My mother, Dianne Case, was a speaker at Franschhoek because she has recently launched her latest novel for teenagers, The Rules, which is about Manenburg and therefore obviously also about gangs. We were having lunch in a pretty garden where the writers gathered. The day was beautiful, the sun was out and sitting at a table behind my mother, I saw Eugene De Kock. I told my mother that Prime Evil was sitting behind her and clandestinely took a photograph of him with my phone.
Then along came Palesa Morudu, my mother’s publisher. When she saw De Kock, she began to shake uncontrollably. Struggling to maintain her composure, Palesa asked me to join her for the impending session that would feature De Kock’s biography by Anemari Jansen (Eugene De Kock: Assassin for the State) and If We Must Die, an autobiography by former uMkhonto weSizwe (MK) commander, Stanley Manong. The session was moderated by Redi Tlhabi, who did an admirable job as it turned out. But what an intense, fraught debate and a true reflection of where we are as a nation today.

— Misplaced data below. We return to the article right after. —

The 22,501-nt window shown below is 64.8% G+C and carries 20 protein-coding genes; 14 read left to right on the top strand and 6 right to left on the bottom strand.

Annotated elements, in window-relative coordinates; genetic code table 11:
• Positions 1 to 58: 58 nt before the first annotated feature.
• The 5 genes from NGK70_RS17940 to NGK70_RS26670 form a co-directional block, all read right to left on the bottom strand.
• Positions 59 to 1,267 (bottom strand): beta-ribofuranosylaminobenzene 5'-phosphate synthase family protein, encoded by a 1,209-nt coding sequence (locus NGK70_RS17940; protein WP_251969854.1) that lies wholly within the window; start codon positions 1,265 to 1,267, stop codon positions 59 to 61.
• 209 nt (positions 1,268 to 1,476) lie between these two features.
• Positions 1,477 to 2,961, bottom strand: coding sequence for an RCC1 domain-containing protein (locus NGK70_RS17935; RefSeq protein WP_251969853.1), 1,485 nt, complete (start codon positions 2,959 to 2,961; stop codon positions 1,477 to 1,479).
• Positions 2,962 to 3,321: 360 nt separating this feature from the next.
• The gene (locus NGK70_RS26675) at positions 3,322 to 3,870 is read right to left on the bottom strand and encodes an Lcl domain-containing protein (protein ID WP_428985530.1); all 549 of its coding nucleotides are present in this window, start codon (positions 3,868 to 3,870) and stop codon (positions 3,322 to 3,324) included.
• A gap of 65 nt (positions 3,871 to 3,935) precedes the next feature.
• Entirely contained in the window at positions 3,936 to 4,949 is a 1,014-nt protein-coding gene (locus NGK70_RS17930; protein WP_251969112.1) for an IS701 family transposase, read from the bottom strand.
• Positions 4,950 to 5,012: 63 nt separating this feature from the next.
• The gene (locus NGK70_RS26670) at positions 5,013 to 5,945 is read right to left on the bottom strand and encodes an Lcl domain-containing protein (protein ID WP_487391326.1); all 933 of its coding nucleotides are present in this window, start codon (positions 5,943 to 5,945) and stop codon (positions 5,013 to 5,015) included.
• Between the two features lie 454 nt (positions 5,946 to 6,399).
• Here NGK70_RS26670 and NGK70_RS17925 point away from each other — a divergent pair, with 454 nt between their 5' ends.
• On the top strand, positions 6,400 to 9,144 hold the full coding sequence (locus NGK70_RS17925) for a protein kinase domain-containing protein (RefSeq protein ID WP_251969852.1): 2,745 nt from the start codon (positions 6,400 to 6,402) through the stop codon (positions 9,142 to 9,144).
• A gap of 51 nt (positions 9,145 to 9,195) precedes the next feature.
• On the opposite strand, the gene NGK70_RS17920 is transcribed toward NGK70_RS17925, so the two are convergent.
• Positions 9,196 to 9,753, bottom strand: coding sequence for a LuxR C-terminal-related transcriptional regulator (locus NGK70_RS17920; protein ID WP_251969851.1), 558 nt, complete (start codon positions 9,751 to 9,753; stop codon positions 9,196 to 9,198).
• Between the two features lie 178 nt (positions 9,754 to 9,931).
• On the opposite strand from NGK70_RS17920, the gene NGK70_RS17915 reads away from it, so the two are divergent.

On the way to the venue, Palesa explained to me that her 19-year-old brother had been “disappeared”. After the Truth and Reconciliation Commission (TRC), her mother had visited De Kock in prison to try to find out what had happened. De Kock helped the family, but what had happened to Moss Morudu was too heart-wrenchingly abominable to bear repeating. Abducted, tortured, murdered then tied to a pole and bombed to leave no body behind for the family to reclaim and bury.
I was horrified to see Prime Evil among us, so I couldn’t even begin to imagine the trauma being visited upon Palesa on such a fine day in picturesque Franschhoek. The venue was a school hall and we stationed ourselves in the media benches right at the back, with Palesa closest to the door. As the audience seated itself, De Kock came in and placed a chair next to the door. He sat down, next to Palesa.
The proceedings started and there were a few tears from De Kock. His biographer did a good job in humanising him. He was a soldier who had seen himself as following orders. He was scapegoated by the very leaders he served so faithfully. The fallout included the end of his relationships with his children.